Receiver Arndt Geiwitz said there was “no prospect of finding an economically justifiable basis to continue Schlecker’s operations or of selling it to an investor.”
Interested buyers had been given a week from last Friday to improve their offers, with Nicolas Berggruen, owner of department store Karstadt, and American consortium Cerberus reportedly among potential investors. But Geiwtiz revealed that the offers tabled were “not acceptable as they do not approach the values that can be attained by breaking up the company.”
The receivers will now proceed with a plan to sell off the 2,800 stores as quickly as possible, as well as foreign subsidiaries and other assets like logistics centres and properties. Only the chain’s German subsidiaries, Ihr Platz and Schlecker XL, which between them employ roughly 5,000 people, will survive, Der Spiegel magazine reported on Friday.
Geiwitz said he regretted that Schlecker’s “many and often long-standing employees” would lose their jobs. This follows the dismissal of 11,000 workers immediately following the bankruptcy in early March. The creditors will now work with the employee organisation to develop a social plan for the affected workers.
Schlecker, founded almost 40 years ago, filed for protection from its creditors in January. The court-appointed administrators attempted to rescue the company by slashing the workforce from 30,000 to 13,500 and reducing the number of outlets from 7,500 to less than 3,000.
Administrators were able to cut Schlecker’s losses from €200 million to roughly €25 million, but according to Geiwitz, the “ambitious but fundamentally feasible” plan to secure an economically viable future for the company foundered on high staff costs and the stringent stipulations of suppliers, as well as 4,400 outstanding unfair dismissal claims.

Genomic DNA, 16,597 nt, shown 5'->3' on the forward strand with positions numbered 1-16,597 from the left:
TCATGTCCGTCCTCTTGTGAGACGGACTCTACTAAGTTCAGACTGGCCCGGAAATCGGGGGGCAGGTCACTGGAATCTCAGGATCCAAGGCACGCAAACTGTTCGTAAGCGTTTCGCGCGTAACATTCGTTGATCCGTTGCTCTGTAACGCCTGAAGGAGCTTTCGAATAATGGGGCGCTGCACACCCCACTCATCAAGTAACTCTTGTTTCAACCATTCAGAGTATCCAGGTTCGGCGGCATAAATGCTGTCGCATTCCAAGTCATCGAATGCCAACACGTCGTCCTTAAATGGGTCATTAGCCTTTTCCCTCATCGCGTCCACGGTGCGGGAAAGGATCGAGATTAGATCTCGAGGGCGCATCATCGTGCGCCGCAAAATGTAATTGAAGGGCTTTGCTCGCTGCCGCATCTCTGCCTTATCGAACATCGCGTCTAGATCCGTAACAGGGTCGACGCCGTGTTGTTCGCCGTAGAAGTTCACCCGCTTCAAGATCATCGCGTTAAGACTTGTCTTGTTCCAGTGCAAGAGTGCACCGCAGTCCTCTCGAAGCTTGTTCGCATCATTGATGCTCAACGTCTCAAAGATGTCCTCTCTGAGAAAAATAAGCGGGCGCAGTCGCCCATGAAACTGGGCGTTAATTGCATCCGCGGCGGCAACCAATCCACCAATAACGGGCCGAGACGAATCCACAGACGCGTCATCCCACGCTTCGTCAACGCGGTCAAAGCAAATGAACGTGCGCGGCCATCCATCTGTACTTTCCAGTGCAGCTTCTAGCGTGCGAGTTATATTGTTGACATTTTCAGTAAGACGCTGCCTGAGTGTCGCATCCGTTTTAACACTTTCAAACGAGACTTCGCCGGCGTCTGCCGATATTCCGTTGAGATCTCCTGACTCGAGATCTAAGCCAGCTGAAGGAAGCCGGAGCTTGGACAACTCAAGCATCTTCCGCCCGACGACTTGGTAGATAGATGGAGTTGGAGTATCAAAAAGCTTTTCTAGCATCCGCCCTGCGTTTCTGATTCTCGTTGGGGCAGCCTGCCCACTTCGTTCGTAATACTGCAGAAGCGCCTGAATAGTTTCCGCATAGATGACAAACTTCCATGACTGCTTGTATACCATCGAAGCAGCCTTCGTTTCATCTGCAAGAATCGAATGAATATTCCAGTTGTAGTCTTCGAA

The giant services sector union Ver.di expressed “anger and disappointment” at the decision, and called for a rally of Schlecker employees outside the Chancellery in Berlin, Der Spiegel magazine said.
Christel Hoffmann, head of Schlecker’s employee organisation, said the news was “a human and social catastrophe for the employees and their families.” She called for politicians to intervene.
Meanwhile, an unnamed former director of the company told the Handelsblatt newspaper that the disaster could have been foreseen well in advance. “We have been functioning like a pyramid scheme since the mid-90s,” he told the paper. “We were only able to continue through constant expansion.”
At its height, Schlecker had more than 8,000 outlets throughout Germany, more than double the number of stores of all its competitors combined.
But with Rossmann and dm stores boasting more attractive locations and a broader range of products – Schlecker never carried medicine – the drugstore chain began to struggle. “Schlecker’s greatest achievement,” the anonymous director told the Handelsblatt, “was that it managed to hang on for so long.”